Alexander Frid

Priya Shah.GIF (23233 bytes)
Priya Shah

Priya Shah was particularly intrigued with the study of Charlotte Charke because of this woman's unique nature and experiences. Priya advises students to only commit to a project that they feel passionately about.  Passion for a subject is an integral part of any type of research.  It is that passion that will motivate an undergraduate to see the project all the way through to completion; it is that passion that will make one's work rewarding. triangle.gif (504 bytes)




Eighteenth-century British actress Charlotte Charke was notorious for her cross-dressing on- and off-stage.  A common theme found in research done on Charke is the theatricality inherent in her life.   Theatricality is a heightened concern for representing the elements of theatre, such as performance, acting, and the dramatic, both on the stage and in other contexts.   The roles Charke undertakes support her theatricality and also unearth Charke's conflicted relationship with conventionality.  Firstly, along with dramatic roles, Charke played many real life male occupational roles, all retold in A Narrative of the Life of Mrs. Charlotte Charke.  Although motivations for the taking of each role differ, the underlying motivation of theatricality always exists.  Secondly, there are the stage roles Charke debuted.  The existence of typecasting allows for strong assumptions regarding her audience-perceived identity; it is apparent that by 1736, her audience considered Charke an irrevocably unconventional woman.  In writing the Narrative, Charke interprets the role of author as that of playwright and reconciles the dichotomy between her untraditional life and the conventional persona she seeks to forward to her readers by emphasizing the theatricality in her transgressions.triangle.gif (504 bytes)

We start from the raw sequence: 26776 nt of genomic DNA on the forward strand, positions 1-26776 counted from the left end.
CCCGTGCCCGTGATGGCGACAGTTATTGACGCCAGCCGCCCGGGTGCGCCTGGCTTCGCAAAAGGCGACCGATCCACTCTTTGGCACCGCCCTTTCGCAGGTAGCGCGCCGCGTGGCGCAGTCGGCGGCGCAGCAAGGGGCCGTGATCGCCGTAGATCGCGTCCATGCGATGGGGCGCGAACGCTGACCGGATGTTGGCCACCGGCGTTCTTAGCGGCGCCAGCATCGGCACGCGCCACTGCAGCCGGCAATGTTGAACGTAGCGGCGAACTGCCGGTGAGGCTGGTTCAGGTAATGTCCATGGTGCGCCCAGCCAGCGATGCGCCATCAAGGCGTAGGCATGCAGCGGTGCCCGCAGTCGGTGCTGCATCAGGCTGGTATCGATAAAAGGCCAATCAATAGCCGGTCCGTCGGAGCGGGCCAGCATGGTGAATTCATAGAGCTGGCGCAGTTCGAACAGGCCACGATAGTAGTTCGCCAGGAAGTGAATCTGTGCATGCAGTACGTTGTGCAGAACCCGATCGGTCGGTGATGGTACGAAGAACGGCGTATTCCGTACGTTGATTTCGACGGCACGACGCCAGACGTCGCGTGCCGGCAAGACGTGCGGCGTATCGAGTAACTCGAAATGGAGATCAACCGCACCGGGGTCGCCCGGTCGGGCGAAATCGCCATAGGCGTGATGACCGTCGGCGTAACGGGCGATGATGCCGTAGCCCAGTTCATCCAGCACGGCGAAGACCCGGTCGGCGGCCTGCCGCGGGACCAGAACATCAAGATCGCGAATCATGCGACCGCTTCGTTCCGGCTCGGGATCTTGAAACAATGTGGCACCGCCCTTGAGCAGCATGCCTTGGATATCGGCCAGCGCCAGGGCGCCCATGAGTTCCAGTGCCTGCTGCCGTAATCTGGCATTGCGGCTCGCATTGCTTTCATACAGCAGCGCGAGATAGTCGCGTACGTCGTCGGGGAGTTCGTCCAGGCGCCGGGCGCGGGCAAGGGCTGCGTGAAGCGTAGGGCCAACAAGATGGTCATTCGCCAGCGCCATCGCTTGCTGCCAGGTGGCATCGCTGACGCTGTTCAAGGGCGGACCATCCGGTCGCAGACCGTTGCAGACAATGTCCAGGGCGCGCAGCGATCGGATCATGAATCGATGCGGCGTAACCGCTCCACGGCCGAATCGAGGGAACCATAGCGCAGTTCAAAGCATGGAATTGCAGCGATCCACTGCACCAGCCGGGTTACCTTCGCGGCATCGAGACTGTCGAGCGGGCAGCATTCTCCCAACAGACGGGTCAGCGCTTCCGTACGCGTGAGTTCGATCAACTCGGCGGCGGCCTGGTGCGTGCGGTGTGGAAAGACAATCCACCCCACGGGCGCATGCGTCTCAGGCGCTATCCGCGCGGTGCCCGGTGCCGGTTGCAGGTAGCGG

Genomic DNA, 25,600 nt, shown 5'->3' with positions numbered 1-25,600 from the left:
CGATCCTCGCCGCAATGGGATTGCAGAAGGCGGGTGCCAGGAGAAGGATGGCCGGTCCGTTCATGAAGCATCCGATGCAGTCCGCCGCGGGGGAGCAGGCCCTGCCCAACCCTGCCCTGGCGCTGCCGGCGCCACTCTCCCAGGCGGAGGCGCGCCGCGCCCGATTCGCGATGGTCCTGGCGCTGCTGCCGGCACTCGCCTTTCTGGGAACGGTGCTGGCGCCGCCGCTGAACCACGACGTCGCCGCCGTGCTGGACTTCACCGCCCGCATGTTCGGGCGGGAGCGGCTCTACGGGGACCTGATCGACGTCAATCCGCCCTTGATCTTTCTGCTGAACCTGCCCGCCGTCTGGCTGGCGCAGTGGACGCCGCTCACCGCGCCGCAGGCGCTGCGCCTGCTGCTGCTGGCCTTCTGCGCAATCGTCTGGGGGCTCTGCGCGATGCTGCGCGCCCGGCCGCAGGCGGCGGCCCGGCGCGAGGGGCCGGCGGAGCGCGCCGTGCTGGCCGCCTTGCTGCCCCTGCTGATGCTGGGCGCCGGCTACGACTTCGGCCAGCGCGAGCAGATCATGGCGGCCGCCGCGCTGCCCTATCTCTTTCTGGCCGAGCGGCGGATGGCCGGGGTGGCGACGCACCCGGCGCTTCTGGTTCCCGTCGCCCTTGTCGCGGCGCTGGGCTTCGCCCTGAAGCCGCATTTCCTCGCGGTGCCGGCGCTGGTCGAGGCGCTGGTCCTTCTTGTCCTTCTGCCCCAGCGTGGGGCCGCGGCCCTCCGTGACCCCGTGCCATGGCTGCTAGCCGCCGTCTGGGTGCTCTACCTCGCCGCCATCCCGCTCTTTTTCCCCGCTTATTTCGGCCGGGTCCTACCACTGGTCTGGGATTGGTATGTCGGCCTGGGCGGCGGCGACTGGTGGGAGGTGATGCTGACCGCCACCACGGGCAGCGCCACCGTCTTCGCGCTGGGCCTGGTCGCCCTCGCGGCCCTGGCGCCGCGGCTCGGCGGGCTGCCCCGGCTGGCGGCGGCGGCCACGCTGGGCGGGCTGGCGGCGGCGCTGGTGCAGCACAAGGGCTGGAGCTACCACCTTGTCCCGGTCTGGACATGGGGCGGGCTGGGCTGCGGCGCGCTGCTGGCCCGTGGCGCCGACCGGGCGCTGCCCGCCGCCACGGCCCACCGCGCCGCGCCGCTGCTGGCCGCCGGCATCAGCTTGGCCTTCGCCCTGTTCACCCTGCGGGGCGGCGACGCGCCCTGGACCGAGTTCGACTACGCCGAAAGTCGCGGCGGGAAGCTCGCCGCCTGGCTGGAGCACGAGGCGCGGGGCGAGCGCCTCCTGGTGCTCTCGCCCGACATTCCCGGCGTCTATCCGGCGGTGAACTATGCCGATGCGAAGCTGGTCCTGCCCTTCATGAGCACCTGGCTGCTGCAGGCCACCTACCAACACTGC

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Faculty Mentor                                                                                                                
Robert Folkenflik.GIF (17043 bytes)

Robert Folkenflik

School of Humanities

Charlotte Charke, the cross-dressing daughter of Colley Cibber, Poet Laureate of England and enemy of the preeminent 18th century English poet Alexander Pope, wrote this autobiography after her father disowned her, and she made her precarious living as a strolling actress in the provinces.  Priya Shah began this study by working along with me as I dealt with problems connected with my editing, annotating, and introducing an edition of Charke's Narrative (1755).  While not a laboratory, the course she took with me functioned as a workshop and introduced her to the sorts of problems scholars in the Humanities face and how they solve them.  Priya's poster presentation and her later delivery of her essay, both through UROP, were of great value in establishing and confirming her interest in going on with this kind of work as a career.triangle.gif (504 bytes)

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Priya Shah - The World is a Stage: Theatricality, Conventionality... [1] [2] [3] [4] [5] [6] [7] [8]

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